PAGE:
And why not? It's been a very frustrating year. Happiness through service to the community. Hospitality and happiness. Happiness and out-of-door exercise. The amusements of life as aids to happiness. Happiness and friendship with the young. Happiness and the sense of usefulness offered by the church. Happiness and the restful side of music. Happiness and the artistic side of life, That machines reenforce manhood and double influence and increase wealth.
How tools increase comforts and conveniences. Tools are the milestones of social progress. Contrast between the eighteenth century and the nineteenth incident to machinery, 6. The machine releases man's body from drudgery. By bringing leisure, the machine brings oppor- tunity for culture. Invention has diffused art and increased the beau- tiful. The heroism of the inventars. The folly of those who say that machinery has cursed laboring men. Great tools that cannot now be used, because of the rudeness of the working classes.
The new impetus that will come through the new tools when society is more intelligent. The redemption of society to be more and more through the increase of physical aids to manhood. The hunger for the beautiful. Beauty long concentrated In the palaces and gal- leries of the rich.
The new diffusion of the beautiful. Beauty as a revelation of inner strength. The order of the fine arts and the mission of each. Ugliness and the old Greek and Hebrew life. The common people and the squalor of the Middle Ages. The common people and the new era of the beau- tiful. The arts in the homes of the poor. Christianity and the beautiful. The relation between the beautiful and daily life. Every good man knitted in with the interest of his fellows.
Contentment assumes that " all's well with God's world. Hope the atmosphere in which ambitions fly. The time element in happiness. The depression of great men groundless. J The depression of the reformer, — Elijah.
History the true judge. Unrecognized elements of hope often overlooked. Ji As to the so-called ignorant classes. Perhaps they are at the point in develop- ment that demands drill in the industrial vir- tues.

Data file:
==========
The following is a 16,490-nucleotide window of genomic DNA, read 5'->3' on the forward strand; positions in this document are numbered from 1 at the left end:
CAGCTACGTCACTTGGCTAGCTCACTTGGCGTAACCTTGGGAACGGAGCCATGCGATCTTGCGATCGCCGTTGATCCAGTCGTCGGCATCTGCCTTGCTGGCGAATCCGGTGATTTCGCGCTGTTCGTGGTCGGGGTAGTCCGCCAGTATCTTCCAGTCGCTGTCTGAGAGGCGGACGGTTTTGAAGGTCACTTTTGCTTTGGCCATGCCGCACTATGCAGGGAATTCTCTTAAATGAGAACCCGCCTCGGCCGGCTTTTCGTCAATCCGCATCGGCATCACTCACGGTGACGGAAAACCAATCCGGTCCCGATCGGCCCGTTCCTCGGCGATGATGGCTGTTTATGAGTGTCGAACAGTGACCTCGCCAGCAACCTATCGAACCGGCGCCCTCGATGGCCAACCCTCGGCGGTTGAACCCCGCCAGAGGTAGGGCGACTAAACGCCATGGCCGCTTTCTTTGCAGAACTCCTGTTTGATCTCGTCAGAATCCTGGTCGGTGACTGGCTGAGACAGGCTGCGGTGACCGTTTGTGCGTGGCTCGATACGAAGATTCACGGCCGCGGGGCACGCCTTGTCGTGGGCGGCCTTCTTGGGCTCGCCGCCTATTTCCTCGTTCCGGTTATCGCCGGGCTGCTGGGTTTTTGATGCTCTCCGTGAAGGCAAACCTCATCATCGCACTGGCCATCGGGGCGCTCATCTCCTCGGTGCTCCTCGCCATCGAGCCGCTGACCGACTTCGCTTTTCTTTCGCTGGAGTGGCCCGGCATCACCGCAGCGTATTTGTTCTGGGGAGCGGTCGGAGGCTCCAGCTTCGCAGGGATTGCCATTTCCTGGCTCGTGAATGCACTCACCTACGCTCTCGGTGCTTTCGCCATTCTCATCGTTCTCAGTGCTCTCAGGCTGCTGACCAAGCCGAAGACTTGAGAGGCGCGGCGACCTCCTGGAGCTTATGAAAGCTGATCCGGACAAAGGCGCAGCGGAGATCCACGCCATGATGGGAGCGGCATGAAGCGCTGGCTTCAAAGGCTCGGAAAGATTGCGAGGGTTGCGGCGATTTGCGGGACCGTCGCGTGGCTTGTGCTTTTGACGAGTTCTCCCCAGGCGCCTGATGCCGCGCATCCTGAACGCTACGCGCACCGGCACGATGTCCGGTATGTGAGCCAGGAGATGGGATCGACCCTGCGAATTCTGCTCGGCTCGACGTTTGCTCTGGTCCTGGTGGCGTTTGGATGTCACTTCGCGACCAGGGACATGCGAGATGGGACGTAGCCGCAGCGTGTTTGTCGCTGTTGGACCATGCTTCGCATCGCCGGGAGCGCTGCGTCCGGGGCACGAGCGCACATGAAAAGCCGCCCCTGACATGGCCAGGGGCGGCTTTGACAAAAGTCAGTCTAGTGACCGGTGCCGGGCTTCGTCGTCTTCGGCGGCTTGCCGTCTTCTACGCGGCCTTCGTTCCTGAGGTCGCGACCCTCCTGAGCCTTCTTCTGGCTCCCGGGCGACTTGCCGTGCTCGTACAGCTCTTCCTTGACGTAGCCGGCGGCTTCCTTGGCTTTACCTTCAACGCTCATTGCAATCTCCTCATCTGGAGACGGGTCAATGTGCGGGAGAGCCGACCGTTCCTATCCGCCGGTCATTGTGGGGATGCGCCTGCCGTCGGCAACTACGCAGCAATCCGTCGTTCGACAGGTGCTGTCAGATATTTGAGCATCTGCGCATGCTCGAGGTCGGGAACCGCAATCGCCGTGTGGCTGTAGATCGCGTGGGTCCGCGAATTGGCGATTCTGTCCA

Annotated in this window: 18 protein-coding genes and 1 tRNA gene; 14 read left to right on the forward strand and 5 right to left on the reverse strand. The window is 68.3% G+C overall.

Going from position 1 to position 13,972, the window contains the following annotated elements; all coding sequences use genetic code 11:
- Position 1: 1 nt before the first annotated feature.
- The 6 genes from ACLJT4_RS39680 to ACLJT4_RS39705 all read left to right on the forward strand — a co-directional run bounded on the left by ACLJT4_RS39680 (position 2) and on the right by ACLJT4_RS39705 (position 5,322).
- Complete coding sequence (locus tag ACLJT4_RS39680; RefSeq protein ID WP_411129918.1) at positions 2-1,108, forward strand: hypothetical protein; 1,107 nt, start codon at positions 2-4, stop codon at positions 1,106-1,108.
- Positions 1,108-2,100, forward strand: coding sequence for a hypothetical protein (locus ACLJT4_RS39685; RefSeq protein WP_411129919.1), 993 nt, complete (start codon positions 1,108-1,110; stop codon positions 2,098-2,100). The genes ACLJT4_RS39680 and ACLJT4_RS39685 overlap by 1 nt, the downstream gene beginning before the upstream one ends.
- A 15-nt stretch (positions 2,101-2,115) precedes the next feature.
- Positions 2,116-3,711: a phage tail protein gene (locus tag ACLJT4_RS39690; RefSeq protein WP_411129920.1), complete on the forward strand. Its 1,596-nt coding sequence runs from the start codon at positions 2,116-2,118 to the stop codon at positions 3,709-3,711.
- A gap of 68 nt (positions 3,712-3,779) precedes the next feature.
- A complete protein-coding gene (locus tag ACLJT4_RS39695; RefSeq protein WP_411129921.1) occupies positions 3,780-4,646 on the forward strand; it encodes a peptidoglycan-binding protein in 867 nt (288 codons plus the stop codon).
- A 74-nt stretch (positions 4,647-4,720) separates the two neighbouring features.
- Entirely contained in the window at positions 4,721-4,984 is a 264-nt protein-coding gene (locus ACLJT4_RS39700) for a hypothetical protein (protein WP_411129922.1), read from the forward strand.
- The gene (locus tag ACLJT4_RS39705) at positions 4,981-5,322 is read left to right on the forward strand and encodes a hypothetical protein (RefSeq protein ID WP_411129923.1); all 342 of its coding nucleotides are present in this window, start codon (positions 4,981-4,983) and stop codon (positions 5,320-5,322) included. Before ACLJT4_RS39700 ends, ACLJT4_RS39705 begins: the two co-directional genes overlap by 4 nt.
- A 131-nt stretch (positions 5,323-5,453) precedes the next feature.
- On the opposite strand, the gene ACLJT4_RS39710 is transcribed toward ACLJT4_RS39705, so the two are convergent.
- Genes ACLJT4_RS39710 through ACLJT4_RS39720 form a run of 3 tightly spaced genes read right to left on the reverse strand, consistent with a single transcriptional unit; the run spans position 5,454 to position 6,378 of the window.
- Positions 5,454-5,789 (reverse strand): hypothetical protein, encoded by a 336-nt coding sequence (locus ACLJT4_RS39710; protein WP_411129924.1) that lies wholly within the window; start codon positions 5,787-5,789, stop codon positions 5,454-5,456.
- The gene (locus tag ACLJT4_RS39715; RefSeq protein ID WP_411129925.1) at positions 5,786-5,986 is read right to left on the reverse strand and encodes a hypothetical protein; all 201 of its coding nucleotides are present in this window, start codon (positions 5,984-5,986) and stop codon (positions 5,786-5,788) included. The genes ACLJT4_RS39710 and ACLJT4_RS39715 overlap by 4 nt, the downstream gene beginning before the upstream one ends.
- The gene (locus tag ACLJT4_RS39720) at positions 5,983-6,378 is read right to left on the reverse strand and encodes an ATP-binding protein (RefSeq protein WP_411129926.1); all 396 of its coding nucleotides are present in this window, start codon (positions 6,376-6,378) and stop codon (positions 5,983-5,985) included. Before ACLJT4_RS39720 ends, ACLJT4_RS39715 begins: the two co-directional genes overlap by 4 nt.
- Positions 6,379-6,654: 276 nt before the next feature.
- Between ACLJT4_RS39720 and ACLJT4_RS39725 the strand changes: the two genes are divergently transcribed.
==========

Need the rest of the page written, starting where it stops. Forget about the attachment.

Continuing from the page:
Perhaps they are by work hardening the nerve and brain for the next generation's scholarship. Perhaps the very sufferings of the criminal classestare medicinal. When we have done all thkt we can for the poor, have we a right to believe that that which we cannot prevent may be God's way of develop- ing sensitiveness and delicacy of nerve in a generation that must have its strength in- flected toward delicacy?
How the very sins of bad people are oftentimes overruled for a higher form of good. In God's world, for wise men, always the best glimmers through the worst. Happiness and the sense of God's personal care. The influence of the thought " God cares for me " on the heroes and the reformers. The inexpertness of childhood, maturity, and age. The world physical controlled by some being, Lincoln's "silent partner" in society's upward march.
The vastness of the universe and the loss of the sense of individuality. The overemphasis of physical law. Man's unhappiness and the sense of loneliness in the universe. How fixed laws become flexible and give a place for Providence. The woes and sorrows of mankind and the need of a leader. The sense of God's care as a fortress and defence. Defeat and depression impossible if God cares for you. Man unsatisfied because each new achievement dictated new struggles.
Happiness and immortality. All the city went forth to meet the king and brought him with shouts to his own city. Afterward when every man had returned to his own house, the king went into the palace to receive reports from his servants and Jo give presents to those who in his absence had guarded the royal interests.